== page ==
Risk aversion will be slightly elevated at the beginning of this week but strong earnings and improving data will help to prevent too much damage. Consequently Risk currencies will start the week under pressure but any pullback will be limited. Given that speculative positioning in risk currencies such as the AUD, NZD and CAD is well above their three-month average according to the latest Commitment of Traders’ IMM data there will be some scope for profit taking. EUR speculative sentiment has seen some improvement but EUR/USD remains vulnerable to a further pull back to technical support around 1.3302 this week.

Optimism dissipates

Markets have been highly fickle so far this year. Optimism about strong recovery led by China – recall the fact that disappointment from the surprisingly weak US non-farm payrolls report in December was outweighed by strong Chinese trade data – has dissipated. Instead of rejoicing at China’s robust GDP report last week, which revealed a 10.7% rise in the fourth quarter of 2009, investors began to fret about whether China would have to move more aggressively to tighten monetary policy. Fuelling these fears was the release of Consumer price data which showed inflation rising above expectations to 1.9% YoY in China.

If such fears were not sufficient to hit risk appetite, US President Obama’s plan to limit the size and trading activities of financial institutions dealt another blow to financial stocks. The plan followed quickly after the Democrats lost the state of Massachusetts to the Republicans and managed to shake confidence in bank stocks whilst fuelling increased risk aversion. Meanwhile, rumblings about Greece continue to weigh on markets and Greek debt spreads continued to widen even as global bond markets rallied.

Following the US administration’s plans to restrict banks’ activities the fact that the rise in risk aversion was US led rather than broad based led to an eventual pull back in the dollar which helped EUR/USD to avoid a break below 1.40. Risk trades including the AUD came under pressure as risk appetite pulled back. A drop in commodity prices did not help. The AUD was also hit by news that Australia’s Henry Tax Review would look to tax miners in the country. As a result AUD/USD dropped below 0.90 though this level is likely to provide good buying levels for those wanted to take medium term AUD long positions. The one currency that did benefit was the JPY which managed to drop below sub 90 levels.

The aftermath of the “Volker Plan” will reverberate around markets this week keeping a lid on equity sentiment. Meanwhile Greece will be in the spotlight especially its bond syndication. A bad outcome could be the trigger for EUR/USD to sustain a move below 1.40 though it looks as though it may find a bottom around current levels, with strong support seen around 1.4029. The German IFO business survey for January will be important to provide some direction for EUR and could be a factor that weighs on the currency if as expected it reveals some loss of momentum in the economy.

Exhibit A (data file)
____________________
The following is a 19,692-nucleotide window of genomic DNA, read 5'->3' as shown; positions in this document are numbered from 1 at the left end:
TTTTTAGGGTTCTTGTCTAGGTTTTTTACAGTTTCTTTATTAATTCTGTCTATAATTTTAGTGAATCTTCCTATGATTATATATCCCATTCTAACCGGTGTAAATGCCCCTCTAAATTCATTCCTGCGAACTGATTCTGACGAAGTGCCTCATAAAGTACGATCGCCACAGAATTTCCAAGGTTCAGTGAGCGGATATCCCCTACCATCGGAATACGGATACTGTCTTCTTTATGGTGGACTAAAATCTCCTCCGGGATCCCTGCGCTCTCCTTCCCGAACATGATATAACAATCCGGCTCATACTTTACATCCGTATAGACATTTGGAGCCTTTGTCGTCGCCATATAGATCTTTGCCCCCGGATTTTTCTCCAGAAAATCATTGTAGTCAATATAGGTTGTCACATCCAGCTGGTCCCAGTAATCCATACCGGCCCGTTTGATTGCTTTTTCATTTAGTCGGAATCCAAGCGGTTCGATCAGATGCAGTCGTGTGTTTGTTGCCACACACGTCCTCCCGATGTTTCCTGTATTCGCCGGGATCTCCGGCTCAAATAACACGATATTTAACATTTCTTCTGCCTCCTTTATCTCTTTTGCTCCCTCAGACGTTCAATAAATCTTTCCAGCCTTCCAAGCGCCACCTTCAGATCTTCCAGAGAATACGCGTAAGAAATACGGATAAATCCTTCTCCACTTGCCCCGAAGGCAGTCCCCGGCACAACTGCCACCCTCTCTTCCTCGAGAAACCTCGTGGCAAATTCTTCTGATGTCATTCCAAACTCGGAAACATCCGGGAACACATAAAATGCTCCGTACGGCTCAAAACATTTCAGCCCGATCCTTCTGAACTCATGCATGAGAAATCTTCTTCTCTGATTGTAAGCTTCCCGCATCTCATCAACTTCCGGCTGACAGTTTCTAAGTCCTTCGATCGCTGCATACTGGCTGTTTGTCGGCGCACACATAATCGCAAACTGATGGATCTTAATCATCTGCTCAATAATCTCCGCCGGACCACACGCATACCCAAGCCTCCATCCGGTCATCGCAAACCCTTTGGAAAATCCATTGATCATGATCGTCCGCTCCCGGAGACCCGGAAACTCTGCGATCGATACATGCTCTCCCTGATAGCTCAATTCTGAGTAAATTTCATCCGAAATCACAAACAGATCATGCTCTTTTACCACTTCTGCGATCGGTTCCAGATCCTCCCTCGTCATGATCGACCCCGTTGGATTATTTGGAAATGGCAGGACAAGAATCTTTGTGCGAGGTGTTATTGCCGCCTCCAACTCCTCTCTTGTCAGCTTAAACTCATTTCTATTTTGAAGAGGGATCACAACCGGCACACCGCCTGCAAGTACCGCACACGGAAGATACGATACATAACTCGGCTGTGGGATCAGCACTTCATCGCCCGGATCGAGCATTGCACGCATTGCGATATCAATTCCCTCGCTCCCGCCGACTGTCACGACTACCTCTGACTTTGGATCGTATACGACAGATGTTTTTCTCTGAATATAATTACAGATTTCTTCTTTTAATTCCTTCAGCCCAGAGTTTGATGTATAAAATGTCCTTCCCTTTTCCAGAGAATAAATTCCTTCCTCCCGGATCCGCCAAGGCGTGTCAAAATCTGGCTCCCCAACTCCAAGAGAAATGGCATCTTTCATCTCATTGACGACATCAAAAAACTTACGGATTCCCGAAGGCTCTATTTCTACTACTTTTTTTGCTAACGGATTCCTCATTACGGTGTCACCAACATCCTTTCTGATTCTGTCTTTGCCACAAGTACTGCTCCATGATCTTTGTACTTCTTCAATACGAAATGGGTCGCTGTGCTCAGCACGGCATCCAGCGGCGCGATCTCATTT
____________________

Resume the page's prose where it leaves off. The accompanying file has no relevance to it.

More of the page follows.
Aside from the Fed the other G3 central bank to meet this week is the Bank of Japan but unless the Bank is seen to be serious about fighting deflation, USD/JPY may remain under downward pressure against the background of elevated risk aversion. Below 90.0 there does appear to be plenty of USD/JPY buyers however, suggesting that further upside for the JPY will be limited. USD/JPY will find strong support around 88.84.

Much will depend on the key events in the US this week including the Fed FOMC meeting and the President’s State of the Union speech. USD bulls will look for some indication that the US government is serious about cutting the burgeoning budget deficit. Also watch out for the confirmation vote on the renomination of Bernanke as Fed Chairman which could end up being close. There is a heavy slate of data to contend with including new and existing home sales, consumer confidence, durable goods orders, the first glance at Q4 GDP and Chicago PMI.

FX Prospects for 2010

There can be no doubt that for the most part 2009 has been a year for risk trades, not withstanding the sell off into year end. The policy successes in preventing a systemic crisis and the massive flood of USD liquidity injected globally kept the USD under pressure for most of the year and the currency became a victim of this success. Risk appetite is likely to improve only gradually over coming months given the still significant obstacles to recovery in the months ahead.  This will coincide with the declining influence of risk on FX markets. 

2010 will not be as straightforward and whilst risk will dominate early in the year interest rate differentials will gain influence in driving currencies as the year progresses. The problem for the USD is that market expectations for the timing of the beginning of US interest rate hikes is likely to prove premature as the Fed is set to hold off until at least late 2010/early 2011 before raising interest rates. The liquidity tap will stay open for some time, and risk trades will still find further support at least in the early part of 2010, whilst the USD will come under renewed pressure.